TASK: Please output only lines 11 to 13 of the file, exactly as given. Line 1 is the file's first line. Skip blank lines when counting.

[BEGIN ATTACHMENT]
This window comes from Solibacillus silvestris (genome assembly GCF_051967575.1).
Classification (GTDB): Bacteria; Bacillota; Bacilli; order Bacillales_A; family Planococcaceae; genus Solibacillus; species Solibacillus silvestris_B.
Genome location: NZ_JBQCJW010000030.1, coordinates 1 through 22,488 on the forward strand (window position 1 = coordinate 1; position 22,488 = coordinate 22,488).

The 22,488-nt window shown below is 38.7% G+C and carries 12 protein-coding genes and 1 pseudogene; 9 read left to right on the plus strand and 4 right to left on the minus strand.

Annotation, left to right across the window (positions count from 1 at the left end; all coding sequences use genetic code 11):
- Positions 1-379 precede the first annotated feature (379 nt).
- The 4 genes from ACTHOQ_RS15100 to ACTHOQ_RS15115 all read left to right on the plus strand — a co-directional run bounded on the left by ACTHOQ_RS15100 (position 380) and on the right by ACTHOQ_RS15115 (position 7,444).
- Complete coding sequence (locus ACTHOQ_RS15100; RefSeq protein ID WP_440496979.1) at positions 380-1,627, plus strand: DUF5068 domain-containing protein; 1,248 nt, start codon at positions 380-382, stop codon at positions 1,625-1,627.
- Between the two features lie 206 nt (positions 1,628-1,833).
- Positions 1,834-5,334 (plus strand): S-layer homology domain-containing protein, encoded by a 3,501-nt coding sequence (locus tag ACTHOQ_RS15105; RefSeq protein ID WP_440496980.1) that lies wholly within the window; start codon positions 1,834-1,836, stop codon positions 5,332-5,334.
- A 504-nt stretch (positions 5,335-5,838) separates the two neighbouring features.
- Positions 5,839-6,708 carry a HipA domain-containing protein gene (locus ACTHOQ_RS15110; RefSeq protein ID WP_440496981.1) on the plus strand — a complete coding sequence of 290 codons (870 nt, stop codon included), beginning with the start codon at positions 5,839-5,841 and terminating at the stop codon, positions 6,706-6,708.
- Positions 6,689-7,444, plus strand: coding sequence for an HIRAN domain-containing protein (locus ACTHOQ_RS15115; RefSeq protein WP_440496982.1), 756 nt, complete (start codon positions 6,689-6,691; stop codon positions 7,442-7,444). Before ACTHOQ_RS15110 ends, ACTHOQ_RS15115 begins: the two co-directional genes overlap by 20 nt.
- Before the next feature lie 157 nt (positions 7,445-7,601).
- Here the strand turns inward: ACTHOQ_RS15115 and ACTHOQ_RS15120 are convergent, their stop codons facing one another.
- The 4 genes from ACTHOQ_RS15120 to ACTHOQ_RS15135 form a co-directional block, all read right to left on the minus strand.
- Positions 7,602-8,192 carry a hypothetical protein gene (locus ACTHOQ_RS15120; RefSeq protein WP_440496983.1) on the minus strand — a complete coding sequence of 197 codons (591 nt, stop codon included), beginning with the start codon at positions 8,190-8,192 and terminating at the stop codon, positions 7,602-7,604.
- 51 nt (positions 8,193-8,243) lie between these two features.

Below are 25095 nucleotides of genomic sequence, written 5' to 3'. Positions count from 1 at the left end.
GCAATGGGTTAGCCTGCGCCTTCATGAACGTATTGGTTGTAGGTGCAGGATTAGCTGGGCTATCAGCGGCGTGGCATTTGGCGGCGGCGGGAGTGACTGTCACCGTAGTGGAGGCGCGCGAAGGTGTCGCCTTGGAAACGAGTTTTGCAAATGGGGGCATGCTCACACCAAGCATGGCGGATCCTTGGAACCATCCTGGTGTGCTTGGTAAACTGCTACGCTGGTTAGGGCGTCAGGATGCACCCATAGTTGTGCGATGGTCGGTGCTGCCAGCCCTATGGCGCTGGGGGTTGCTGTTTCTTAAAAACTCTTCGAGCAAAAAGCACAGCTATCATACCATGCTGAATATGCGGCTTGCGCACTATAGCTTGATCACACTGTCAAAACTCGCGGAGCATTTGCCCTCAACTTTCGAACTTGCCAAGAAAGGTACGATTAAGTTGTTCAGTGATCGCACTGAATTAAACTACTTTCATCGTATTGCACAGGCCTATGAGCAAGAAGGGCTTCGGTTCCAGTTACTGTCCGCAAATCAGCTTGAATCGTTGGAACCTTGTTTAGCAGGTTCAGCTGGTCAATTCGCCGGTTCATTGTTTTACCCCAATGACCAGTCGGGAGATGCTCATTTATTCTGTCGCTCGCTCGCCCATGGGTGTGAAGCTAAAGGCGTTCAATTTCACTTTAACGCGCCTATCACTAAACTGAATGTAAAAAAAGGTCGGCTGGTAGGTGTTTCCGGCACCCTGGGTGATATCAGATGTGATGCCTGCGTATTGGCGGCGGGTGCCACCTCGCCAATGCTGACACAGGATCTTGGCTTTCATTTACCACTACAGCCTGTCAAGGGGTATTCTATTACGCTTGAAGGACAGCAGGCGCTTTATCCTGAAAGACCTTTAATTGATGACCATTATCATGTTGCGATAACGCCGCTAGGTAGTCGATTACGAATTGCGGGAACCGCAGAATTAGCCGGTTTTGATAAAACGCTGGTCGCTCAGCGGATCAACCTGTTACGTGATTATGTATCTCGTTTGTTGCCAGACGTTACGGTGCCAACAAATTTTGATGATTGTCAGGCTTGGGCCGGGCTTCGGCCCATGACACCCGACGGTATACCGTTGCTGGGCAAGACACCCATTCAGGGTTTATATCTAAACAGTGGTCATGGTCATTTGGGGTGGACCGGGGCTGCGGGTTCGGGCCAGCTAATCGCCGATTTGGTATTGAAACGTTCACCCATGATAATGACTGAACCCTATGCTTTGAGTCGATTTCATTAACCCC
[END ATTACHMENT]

- A 504-nt stretch (positions 5,335-5,838) separates the two neighbouring features.
- Positions 5,839-6,708 carry a HipA domain-containing protein gene (locus ACTHOQ_RS15110; RefSeq protein ID WP_440496981.1) on the plus strand — a complete coding sequence of 290 codons (870 nt, stop codon included), beginning with the start codon at positions 5,839-5,841 and terminating at the stop codon, positions 6,706-6,708.
- Positions 6,689-7,444, plus strand: coding sequence for an HIRAN domain-containing protein (locus ACTHOQ_RS15115; RefSeq protein WP_440496982.1), 756 nt, complete (start codon positions 6,689-6,691; stop codon positions 7,442-7,444). Before ACTHOQ_RS15110 ends, ACTHOQ_RS15115 begins: the two co-directional genes overlap by 20 nt.